143 Tasting Notes
For an experimental cultivar this is over the top unctuous. Song’s description is in itself so spot on the only thing I can add is that the mouthfeel is heavy, like light maple syrup and with good rock notes coming in later infusion. I brewed this in a standard gaiwan and the color is off the chain golden. The medium roast and high oxidation make this a very clean tea drinking experience. Glad I skipped the urge to only buy a small amount and got a big bag. My friends I served it to had an other world tea, for sure.
No notes yet. Add one?
Thick walled gaiwan same prep for the Da Hong Pao I brewed yesterday. This tea in its dry state smells like the DHP but with a bit of smoke. Smooth, thick, bold almost chew-able and an incredible follow through. I especially made a point of aerating this more than my usual sip and the cigar smoke is heavenly. Not as flowery as some of the lighted roasted Shui Xian I’ve tried previously. The roast is very heavy resulting in a dark liquor that of a Shou Pu Ehr. The spent leaves are all uniform dark dark brown twisted and not a broken one in the bunch reminding me of hijiki. If you like big and bold this is for you
Comes in prepacked 8g foil packets. Used a thick walled gaiwan. Dry leaf has notes of molasses and cocoa. Did three steeps into my fair cup all just a few seconds in length. I can tell you that this tea can make you cry its so good. Deep brick soup color. Wet leaf aromas of toasted rice and slight florals, flavors of cocoa, grain, dried cherries, floral notes and a pleasant smokiness. Smooth, layered, just enough sweetness, medium roasted, thick on the tongue. I ended up with 16 steeps and a belly full of goodness. Glad I splurged on this.
Wow, what a great brew. The dry leaf is fairly roasted. Nice bouquet of cereal and faint floral. I used a small celadon tea pot and the soup was bronze indeed, sweet honey, apricot pit, thick but not too roasted. Very good structure throughout its steeps as I’m at 10 now and there is still a lot of flavor and color. Cant wait to try the Dong Ding I purchased from them as well. Taiwan Sourcing, don’t miss it.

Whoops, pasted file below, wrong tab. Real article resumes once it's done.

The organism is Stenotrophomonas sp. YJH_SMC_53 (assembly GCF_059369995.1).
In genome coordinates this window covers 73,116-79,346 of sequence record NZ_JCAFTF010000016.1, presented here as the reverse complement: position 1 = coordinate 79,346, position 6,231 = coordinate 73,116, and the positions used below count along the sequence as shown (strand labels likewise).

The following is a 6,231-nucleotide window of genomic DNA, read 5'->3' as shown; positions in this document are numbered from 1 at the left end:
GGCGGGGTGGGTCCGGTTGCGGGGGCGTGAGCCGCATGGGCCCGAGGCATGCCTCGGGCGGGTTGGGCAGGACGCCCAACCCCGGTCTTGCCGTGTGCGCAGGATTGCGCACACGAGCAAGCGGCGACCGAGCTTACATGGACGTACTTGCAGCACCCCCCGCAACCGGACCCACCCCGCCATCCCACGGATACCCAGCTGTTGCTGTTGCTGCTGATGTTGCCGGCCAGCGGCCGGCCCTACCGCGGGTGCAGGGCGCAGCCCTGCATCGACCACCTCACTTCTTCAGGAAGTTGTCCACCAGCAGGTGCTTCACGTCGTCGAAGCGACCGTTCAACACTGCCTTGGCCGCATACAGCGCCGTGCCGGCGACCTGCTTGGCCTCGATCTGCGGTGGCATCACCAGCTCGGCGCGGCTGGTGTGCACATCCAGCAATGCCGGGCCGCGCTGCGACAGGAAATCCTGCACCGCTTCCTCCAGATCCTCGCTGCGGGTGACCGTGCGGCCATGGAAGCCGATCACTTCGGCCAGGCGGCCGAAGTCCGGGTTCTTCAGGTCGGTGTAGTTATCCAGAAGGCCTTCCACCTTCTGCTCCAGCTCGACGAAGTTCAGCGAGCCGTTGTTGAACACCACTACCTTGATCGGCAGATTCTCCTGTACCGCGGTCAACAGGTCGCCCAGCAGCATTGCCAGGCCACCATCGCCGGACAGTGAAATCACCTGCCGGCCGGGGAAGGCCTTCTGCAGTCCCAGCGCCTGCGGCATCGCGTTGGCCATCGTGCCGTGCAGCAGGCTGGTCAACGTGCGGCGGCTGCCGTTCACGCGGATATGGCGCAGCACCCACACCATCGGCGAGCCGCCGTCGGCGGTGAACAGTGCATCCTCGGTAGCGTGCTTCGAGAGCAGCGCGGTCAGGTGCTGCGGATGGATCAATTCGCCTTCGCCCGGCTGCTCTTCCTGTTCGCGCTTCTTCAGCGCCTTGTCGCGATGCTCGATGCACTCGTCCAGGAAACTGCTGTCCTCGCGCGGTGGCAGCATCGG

Truly a high grade yancha. Abounds with flowery aromas equaled by the flowery fruity flavors (peony/apricot) with a touch of honey. Used a 120ml yixing pot which rounded the flavors. Lasted quite a long time which shows a supreme example of tea perfection. Felt a nice relaxed comfort all the way through brewing and imbibing. Will be re-ordering in the future as they are out of stock at present. The price is agreeable to the tea’s value. Thanks Tea Urchin
Been brewing this as a mostly afternoon tea. Took me a while to narrow in on the best brew pattern, Darjeeling is not my forte. The thing is, I wanted to not like this tea for that reason even without tasting it. Too much fuss, then one day my hubby wanted a pick me up and since he was the guinea pig I made it for him. He’s not a refined tea critic but he knows what he doesn’t like and this tea received an “OK” from him. Well if its good for the goose……it tasted “OK” for me too, so now I guess its time for expending effort and do my whole Mike the Martian thing and do a “waiting is” and “grok” this tea. I used the suggested brewing method and thought it too pale, so I added more tea and reduced the time and now it is fit to serve Jubal. Flavor is of sweetgrass and faint peach. It really shines with a hint of honey. Guess the lesson is get out of the comfort zone every once and a while and allow yourself some mystery.
Nice Pu, not into chocolate flavors unless milk is involved. I tried all combo. I steeped it with water alone which did not give me a good choco flavor, then added a little milk, again to watery, added 1/2&1/2, no go, then steeped it in hot milk but the Pu flavor was dissipated and not enough of the choco. In the end I got what I kind of wanted by adding extra cocoa to a 1/2 water 1/2 milk. Too much work for me. Plus wasted alot of tea in the process. I like Camellia Sinensis just not this one.
I rarely try blends, can’t get my head around some of the single varietals let alone a blend. This was my sip down for this morning, reaching far in the back of the cupboard and dragging out the days winner. And what a winner it is. Lots of flavors on the tongue, smoke, leather, tobacco, pie crust, and a hint of citrus. Blew my mind. This tea blend, if it becomes available again, is the perfect gift for my close knit tea friends as well as myself.
My friend brought me back this tea from China on her recent trip. Its from a tea company/plantation that boasts of having 300 different tea seed genes they keep for 5 of the southwestern provinces. This tea is of fine grade and brews nicely into a deep crimson hue. I’m assuming its loose Liu Bao as there is no descriptor other than black tea on the box it came in. Faintly sweet, dark stone fruit and a pleasant dryness makes for a nice mid-morning brew.
Flavors: Brown Sugar, Cherry, Drying, Plums